ADP: US private sector created 208,000 jobs in Nov vs 221,000 expected

November ADP payrolls up 208,000
November ADP payrolls up 208,000

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Private sector job creation kept up its recent pace in November, though the 208,000 new jobs was a shade below expectations, according to ADP.

Economists were looking for the report to show 220,000 new jobs. It was, though, the sixth consecutive month of 200,000-plus job creation as the labor market continues to mend.

Services dominated the picture, with 176,000 new jobs, compared to 32,000 in goods-producing, though the number was off from the 187,000 the previous month. Trade, transportation and utilities led the sectors with 49,000, while professional and business services was the next best with 37,000 new positions.

"Steady as she goes in the job market. Monthly job gains remain consistently over 200,000," Moody's Analytics chief economist Mark Zandi said in a statement. Moody's works with ADP to put together the monthly private jobs total.

Small business—with less than 50 employees—also continued its lead role, adding 101,000 jobs. Medium-sized firms, or those with between 50 and 499 employees, saw a steep dropoff, from 122,000 in October to 65,000 in November.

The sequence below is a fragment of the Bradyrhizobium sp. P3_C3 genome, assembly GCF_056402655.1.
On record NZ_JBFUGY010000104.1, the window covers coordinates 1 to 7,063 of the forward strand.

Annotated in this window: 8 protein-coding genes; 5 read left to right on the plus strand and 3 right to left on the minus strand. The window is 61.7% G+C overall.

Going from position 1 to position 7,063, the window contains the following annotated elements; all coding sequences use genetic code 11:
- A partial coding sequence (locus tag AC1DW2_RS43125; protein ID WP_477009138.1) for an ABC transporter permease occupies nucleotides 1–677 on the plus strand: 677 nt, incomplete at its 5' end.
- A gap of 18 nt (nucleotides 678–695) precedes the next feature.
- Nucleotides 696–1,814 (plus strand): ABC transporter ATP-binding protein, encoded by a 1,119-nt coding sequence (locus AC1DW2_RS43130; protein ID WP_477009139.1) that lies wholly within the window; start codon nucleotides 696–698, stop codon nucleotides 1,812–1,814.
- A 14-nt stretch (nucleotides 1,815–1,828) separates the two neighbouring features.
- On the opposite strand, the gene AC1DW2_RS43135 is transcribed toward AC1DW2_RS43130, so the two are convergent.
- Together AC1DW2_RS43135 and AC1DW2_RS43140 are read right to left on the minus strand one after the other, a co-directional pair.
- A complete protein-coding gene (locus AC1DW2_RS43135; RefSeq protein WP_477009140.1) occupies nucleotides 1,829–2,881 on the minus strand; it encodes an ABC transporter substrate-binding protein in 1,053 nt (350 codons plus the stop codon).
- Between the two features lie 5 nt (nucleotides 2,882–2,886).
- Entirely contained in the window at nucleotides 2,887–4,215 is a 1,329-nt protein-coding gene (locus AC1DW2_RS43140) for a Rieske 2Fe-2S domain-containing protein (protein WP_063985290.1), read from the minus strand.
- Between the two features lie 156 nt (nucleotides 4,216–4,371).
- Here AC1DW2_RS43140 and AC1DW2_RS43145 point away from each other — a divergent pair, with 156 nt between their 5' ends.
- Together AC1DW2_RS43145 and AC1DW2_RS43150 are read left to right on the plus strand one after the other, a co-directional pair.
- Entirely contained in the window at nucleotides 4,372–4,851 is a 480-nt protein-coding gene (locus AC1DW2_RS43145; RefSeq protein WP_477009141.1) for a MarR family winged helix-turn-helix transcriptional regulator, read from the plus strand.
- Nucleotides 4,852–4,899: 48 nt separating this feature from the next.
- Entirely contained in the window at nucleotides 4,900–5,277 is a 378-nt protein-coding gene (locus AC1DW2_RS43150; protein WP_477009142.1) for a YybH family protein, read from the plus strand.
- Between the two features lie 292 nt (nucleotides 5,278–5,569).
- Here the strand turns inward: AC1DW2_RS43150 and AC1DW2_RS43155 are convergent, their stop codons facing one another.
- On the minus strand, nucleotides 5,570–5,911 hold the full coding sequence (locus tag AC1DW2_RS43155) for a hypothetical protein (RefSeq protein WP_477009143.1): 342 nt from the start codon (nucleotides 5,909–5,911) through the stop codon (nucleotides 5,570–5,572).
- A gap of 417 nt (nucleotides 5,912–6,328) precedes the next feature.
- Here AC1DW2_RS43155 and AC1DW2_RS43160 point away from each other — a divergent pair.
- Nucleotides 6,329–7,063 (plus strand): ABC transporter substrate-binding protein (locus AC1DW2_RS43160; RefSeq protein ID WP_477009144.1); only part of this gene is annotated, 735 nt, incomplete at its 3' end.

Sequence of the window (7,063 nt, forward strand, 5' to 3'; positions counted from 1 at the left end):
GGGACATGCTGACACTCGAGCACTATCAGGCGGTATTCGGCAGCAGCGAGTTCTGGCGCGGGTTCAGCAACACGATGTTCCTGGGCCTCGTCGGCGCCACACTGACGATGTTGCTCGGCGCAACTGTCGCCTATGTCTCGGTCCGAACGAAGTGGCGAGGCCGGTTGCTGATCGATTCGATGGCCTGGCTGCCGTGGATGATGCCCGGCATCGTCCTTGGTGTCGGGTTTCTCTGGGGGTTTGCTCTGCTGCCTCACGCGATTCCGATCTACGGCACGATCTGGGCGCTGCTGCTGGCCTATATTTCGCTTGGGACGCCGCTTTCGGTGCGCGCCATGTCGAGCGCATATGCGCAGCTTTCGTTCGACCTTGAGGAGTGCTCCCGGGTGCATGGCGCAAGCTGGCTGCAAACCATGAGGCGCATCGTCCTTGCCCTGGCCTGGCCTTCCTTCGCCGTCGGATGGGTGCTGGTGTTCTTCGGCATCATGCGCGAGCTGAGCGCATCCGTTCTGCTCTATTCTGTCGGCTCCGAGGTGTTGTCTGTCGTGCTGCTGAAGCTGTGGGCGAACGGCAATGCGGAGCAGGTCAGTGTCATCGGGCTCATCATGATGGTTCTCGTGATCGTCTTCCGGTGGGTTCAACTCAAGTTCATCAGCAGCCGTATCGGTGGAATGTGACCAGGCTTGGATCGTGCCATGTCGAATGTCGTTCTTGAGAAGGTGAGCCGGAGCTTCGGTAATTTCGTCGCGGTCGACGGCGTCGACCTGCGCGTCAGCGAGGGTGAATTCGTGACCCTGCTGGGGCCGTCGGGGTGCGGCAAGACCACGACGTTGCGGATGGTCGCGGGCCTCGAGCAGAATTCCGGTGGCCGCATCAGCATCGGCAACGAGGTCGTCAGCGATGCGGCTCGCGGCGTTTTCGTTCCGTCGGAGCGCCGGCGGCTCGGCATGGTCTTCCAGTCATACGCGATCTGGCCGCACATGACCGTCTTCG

October's total number saw a slight upward revision, from 230,000 to 233,000.

The ADP report serves as a precursor to Friday's monthly nonfarm payrolls report, a data set Wall Street watches closely to gauge the progress of the labor market and the impact it will have on Federal Reserve monetary policy.

Patterson UTI Drilling representative, left, speaks with job seekers during the Eagle Ford Shale Job Fair in Corpus Christi, Texas.
Eddie Seal | Bloomberg | Getty Images

Economists expect that report to show the economy added 225,000 jobs, compared to October's 214,000.

Despite the miss to estimates, the ADP number supports solid payrolls growth, according to Capital Economics.

"Stepping back a bit from November's data, arguably more important is that both the ADP and official measure of payrolls have risen by more than 200,000 in at least seven of the past eight months," Capital's senior U.S. economist Paul Dales said in a note. "We see no reason why that can't continue, thereby forcing the unemployment rate lower and putting more pressure on the Fed to raise interest rates earlier rather than later."

Capital has an above-consensus call of 250,000 for Friday's number.

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